HALEY POTTER: SENIOR SEND-OFFFinals week is officially here, which means it's time to start saying goodbye to some of…
Haley has been a contributor to The Rocket for the entirety of her SRU career. She was most recently named a Distinguished Leader in the Rising Star Awards sponsored by Student Engagement and Leadership.
After four years and over 70 news articles, my time at The Rocket is coming to an end. It is crazy to think that this will be the last thing I write for my college newspaper. I am a very sentimental and traditional person who always dreads lasts. I hated listening to people countdown to graduation, dreaded walking out of Eisenberg Classroom building or Maltby TV Studios for the last time, and dreaded sitting down with my last interviewee for my final Rocket article or WSRU-TV News package. I dreaded walking across the stage at graduation and giving one final hug to my roommates before slamming the trunk and leaving my apartment for the last time. The world took a turn, and now instead of dreading these things, I am remembering the last time I did each of these things without even knowing it was my last time. The last time I sat in The Rocket office for a meeting or showed up in Dr. Fleming’s office in a panic because I needed advice. It was all gone in the blink of an eye and now I am left with just memories.
The Rocket just so happens to be one of my fondest memories of college. When people think of me on campus, they associate me more with being an anchor and reporter for WSRU-TV. I have actually done just about the same number of stories for The Rocket and have developed into a better journalist because of The Rocket. During the Clubs and Organizations’ fair in the Fall of my Freshman year, my new found major bff, Adam Zook, and I were those very stereotypical freshmen who had to run to sign up to write for the paper and be the first ones to put our names on the sheet, as if it was going to run out of space or something. We were eager to do something amazing for the Communication Department and for ourselves. From that point on, Adam and I decided we were going to take on the journalism major together and by the time we were seniors we were going to try to converge WSRU-TV and The Rocket together as much as possible so that we could work closely together and make a difference.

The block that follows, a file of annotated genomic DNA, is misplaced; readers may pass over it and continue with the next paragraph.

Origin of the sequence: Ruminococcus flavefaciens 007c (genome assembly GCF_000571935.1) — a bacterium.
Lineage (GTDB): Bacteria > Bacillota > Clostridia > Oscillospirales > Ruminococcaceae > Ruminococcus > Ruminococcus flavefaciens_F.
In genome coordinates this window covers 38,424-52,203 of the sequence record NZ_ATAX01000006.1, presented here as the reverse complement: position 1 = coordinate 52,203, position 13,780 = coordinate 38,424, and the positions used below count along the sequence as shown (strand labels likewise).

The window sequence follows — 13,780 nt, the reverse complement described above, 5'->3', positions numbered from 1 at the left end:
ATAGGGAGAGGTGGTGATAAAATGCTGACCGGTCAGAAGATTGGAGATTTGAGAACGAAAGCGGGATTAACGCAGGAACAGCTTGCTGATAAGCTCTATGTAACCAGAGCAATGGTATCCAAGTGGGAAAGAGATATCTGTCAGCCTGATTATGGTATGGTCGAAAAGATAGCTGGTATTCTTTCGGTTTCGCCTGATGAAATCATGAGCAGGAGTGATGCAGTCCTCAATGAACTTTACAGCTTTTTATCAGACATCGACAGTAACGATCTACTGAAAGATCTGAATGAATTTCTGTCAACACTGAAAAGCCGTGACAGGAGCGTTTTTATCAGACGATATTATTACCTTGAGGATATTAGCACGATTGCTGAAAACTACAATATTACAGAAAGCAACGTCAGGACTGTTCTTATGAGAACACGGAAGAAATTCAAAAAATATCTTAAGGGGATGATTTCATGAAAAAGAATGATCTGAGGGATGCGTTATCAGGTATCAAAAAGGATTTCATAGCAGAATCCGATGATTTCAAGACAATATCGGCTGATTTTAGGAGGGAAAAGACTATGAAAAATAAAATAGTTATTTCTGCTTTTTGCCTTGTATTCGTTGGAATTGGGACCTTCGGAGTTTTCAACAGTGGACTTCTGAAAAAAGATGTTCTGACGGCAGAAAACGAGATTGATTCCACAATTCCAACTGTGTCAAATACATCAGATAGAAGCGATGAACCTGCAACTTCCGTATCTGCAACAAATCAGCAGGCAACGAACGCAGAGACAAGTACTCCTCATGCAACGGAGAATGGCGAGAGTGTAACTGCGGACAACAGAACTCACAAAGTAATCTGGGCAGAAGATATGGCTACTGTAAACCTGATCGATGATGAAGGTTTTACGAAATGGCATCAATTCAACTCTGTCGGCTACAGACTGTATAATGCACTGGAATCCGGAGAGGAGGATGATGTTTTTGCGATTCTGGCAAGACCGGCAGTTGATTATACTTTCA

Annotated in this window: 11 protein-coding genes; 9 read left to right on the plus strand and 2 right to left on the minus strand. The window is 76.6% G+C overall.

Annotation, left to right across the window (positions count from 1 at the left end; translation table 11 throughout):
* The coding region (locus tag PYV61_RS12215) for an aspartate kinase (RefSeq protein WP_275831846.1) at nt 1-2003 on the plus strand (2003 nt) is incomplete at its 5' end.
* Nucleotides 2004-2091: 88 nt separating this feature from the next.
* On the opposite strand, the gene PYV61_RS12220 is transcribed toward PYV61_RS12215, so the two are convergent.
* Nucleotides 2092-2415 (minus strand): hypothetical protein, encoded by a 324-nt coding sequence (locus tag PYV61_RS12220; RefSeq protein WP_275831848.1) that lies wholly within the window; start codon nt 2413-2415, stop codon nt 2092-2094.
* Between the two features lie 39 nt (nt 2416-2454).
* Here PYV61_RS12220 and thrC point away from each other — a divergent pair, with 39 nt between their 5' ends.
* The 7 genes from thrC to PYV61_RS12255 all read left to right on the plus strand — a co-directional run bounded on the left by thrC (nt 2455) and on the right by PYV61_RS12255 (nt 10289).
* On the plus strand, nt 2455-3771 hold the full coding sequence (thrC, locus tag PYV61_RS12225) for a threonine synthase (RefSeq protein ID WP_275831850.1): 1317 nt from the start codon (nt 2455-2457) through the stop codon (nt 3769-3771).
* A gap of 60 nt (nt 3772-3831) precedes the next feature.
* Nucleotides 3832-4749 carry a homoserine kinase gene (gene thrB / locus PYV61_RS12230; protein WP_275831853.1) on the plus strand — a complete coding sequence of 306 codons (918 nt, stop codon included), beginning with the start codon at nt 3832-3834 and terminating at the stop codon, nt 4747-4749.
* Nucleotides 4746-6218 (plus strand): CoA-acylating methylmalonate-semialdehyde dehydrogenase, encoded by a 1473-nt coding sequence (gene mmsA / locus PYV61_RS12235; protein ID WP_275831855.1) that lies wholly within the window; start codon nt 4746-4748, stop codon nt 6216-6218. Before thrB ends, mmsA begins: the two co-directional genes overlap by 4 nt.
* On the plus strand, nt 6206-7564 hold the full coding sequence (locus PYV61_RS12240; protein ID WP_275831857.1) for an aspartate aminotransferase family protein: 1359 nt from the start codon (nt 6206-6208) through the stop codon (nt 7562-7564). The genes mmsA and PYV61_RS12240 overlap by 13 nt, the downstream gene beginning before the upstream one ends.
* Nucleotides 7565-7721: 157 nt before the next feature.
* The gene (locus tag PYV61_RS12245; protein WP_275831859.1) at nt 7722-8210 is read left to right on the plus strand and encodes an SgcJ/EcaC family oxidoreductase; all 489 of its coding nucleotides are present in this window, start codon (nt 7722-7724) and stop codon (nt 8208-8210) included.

We toured a convergence center at Point Park by our Sophomore year and learned so much from Dr. Fleming about convergence. We had it all planned out. Sadly, Adam is no longer with us, but the legacy that we wished to make during our first week of freshman year is living on. Now, The Rocket and WSRU-TV work so well together and truly are one big Rock media family.
When we started writing for The Rocket in 2016, the TV station and newspaper did not have a great relationship…at all. I stuck it out for the first two years in an environment where I didn’t really feel like I could be myself, and I am so glad that I did because now The Rocket has been like a family to me and The Rocket office is like a little home of itself tucked away inside ECB. I have written stories ranging from hard news to soft news, some sports stories for my sports journalism class special edition, and an opinion piece on what it means to be homecoming royalty. Each story allowed me to go out and do what I love by getting to meet new people on our campus and in our community.
The beauty of journalism is that you get to use your voice and your writing abilities to be able to tell other peoples’ stories to the world. Writing for a newspaper is having a platform to not only get news out there but to tell important stories and perhaps change someone’s life. My favorite story that I wrote for The Rocket was an enterprise story about the anxiety epidemic on college campuses. I knew that this was an issue for many students, and I have known so many friends who have suffered from anxiety and depression. I worked hard and got plenty of sources, did endless research, and had extensive interviews with the health center. That story won first place in the enterprise category for the 2020 student Keystone Press Awards. Winning was an amazing feeling, but to me it was not about the recognition, but instead about the actual article and the fact that I know it may have touched other’s lives. That is the moment that the power of journalism truly became evident to me.
My advice for future journalists, regardless of platform, is to use your voice. Stand up for what you know is right and use your talent to make other people’s voices be heard and stories be told. Four years and 70 stories later, this is what I have learned. We all need to remember that it is not always easy and sometimes life throws us curveballs, but when we are truly passionate about something, we need to make it happen. I am sad that my time in the Rocket is officially ending, just like this goodbye column is. The past two years spent as a Senior Writer and past 4 years as a reporter for The Rocket have been unforgettable.
No matter where life takes me, SRU will always hold a huge place in my heart. I grew a lot here and met people who have changed my life. Thank you, Rocket, for giving me a place at SRU and allowing me to grow as a person and journalist, all while meeting so many amazing people. Goodbye, SRU. Thank you for letting me tell your stories, meet your people, and call you my home away from home for the past 4 years. You changed my life and I will love you forever.